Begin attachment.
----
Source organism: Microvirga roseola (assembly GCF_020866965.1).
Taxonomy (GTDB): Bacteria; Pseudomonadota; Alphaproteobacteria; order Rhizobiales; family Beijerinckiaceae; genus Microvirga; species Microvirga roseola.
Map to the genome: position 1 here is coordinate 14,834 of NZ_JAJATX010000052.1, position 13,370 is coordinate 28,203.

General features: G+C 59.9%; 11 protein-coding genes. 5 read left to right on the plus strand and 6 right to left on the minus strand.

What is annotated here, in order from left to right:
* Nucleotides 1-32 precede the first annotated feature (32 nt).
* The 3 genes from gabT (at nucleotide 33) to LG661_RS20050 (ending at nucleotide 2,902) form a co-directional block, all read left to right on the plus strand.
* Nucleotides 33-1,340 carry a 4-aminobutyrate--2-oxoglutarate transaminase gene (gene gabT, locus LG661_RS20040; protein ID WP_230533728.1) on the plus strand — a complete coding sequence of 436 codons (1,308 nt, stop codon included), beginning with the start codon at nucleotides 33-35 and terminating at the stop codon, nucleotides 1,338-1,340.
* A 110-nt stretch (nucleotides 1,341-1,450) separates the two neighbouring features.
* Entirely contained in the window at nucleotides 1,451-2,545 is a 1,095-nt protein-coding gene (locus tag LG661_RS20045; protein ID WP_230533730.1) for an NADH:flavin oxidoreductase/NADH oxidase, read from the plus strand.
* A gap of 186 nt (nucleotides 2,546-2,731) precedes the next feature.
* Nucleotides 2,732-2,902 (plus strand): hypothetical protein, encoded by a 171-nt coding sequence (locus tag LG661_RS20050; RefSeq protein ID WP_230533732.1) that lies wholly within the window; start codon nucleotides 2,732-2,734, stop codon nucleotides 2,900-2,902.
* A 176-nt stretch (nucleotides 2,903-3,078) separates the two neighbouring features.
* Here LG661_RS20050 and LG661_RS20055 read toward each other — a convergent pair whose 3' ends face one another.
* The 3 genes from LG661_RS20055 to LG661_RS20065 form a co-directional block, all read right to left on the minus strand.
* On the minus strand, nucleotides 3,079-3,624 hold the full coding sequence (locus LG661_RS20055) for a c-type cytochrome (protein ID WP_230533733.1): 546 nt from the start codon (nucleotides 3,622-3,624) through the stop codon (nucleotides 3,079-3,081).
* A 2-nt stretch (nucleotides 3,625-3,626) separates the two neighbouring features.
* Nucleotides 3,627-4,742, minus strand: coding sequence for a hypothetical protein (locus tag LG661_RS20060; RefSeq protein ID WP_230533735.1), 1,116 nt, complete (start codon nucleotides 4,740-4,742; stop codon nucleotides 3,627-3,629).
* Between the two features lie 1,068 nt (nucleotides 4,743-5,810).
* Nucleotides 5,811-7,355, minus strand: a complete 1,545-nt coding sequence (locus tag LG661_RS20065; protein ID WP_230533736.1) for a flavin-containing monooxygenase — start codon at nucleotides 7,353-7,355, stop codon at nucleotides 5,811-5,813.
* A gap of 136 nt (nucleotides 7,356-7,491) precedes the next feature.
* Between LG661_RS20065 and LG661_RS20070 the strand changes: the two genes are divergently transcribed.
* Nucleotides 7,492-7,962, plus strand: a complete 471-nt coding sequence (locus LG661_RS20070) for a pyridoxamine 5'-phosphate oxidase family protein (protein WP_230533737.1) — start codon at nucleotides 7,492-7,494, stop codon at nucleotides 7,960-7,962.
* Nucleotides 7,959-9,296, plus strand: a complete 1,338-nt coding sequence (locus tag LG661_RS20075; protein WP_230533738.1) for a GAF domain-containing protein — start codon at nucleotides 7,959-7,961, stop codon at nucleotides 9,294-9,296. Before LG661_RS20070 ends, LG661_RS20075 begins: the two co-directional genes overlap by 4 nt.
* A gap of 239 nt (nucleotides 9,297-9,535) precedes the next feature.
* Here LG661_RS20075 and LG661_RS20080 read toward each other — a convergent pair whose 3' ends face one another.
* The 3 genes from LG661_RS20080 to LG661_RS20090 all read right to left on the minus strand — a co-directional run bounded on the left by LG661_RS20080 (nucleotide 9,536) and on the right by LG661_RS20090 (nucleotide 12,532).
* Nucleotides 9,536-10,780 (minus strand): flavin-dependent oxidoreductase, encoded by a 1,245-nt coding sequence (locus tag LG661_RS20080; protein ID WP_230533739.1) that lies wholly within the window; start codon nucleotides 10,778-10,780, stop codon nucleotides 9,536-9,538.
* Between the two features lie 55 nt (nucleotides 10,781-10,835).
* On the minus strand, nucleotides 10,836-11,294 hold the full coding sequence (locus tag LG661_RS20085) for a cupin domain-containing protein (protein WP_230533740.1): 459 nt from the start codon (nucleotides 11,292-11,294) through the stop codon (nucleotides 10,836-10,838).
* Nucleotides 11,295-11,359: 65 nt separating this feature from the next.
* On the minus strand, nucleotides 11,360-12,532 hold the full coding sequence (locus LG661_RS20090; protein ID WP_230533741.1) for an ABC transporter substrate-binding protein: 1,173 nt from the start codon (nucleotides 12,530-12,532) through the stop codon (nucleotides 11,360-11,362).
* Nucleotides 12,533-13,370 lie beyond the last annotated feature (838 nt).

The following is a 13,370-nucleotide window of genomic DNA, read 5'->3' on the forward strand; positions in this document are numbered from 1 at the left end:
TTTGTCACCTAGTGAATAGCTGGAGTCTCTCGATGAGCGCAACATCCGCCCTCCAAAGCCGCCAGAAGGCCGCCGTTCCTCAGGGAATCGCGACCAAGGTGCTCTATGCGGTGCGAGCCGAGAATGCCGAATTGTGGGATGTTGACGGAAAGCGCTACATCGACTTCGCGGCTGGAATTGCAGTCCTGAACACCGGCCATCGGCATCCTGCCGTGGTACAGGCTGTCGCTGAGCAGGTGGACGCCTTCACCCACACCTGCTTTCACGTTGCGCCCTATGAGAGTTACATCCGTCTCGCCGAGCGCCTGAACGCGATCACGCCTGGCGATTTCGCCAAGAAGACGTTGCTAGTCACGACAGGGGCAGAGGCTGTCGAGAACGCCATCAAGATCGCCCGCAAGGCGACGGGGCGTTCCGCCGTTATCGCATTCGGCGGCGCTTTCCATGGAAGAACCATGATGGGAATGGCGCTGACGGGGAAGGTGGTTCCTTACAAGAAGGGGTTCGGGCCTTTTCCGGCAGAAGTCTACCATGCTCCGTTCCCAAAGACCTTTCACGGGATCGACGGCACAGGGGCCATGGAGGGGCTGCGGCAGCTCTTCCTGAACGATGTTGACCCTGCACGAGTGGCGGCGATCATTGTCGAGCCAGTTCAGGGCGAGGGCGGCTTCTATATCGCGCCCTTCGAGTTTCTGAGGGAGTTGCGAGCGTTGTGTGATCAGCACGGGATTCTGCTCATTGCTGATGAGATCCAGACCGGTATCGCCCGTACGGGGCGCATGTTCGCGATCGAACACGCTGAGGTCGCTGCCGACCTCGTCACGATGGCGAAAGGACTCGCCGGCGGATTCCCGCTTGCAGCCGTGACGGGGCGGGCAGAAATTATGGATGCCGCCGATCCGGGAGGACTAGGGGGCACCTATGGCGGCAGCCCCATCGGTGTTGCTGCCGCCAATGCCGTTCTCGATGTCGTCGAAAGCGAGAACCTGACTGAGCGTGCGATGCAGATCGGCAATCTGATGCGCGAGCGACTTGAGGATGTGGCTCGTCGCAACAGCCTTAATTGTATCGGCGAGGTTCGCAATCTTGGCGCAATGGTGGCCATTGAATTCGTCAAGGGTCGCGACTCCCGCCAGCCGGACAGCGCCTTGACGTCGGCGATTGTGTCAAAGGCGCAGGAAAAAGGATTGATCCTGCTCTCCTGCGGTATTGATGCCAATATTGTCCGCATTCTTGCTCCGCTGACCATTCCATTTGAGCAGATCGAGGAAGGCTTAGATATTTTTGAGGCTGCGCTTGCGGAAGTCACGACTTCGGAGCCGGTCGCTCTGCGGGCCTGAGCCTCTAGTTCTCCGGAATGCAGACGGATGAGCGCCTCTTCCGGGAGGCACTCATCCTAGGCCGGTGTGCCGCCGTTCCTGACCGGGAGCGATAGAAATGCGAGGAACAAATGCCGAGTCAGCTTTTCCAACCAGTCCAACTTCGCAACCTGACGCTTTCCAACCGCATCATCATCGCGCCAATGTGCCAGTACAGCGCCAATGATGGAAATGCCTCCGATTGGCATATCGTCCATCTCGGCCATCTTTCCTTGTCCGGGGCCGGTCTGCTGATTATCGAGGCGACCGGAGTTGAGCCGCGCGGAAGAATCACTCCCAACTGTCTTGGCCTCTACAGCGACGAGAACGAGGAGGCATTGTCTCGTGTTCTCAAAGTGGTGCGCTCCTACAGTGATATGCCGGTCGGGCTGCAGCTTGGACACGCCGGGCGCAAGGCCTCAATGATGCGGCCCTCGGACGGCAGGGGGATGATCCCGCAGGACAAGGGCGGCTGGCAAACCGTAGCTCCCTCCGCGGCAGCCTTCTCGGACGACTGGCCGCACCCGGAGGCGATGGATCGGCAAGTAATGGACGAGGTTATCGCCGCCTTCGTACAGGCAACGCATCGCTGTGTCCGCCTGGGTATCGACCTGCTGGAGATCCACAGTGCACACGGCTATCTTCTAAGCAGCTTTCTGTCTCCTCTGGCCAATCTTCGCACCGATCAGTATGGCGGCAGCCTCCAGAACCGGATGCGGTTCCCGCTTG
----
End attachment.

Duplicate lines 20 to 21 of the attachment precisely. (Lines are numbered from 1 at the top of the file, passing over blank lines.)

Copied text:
* Nucleotides 5,811-7,355, minus strand: a complete 1,545-nt coding sequence (locus tag LG661_RS20065; protein ID WP_230533736.1) for a flavin-containing monooxygenase — start codon at nucleotides 7,353-7,355, stop codon at nucleotides 5,811-5,813.
* A gap of 136 nt (nucleotides 7,356-7,491) precedes the next feature.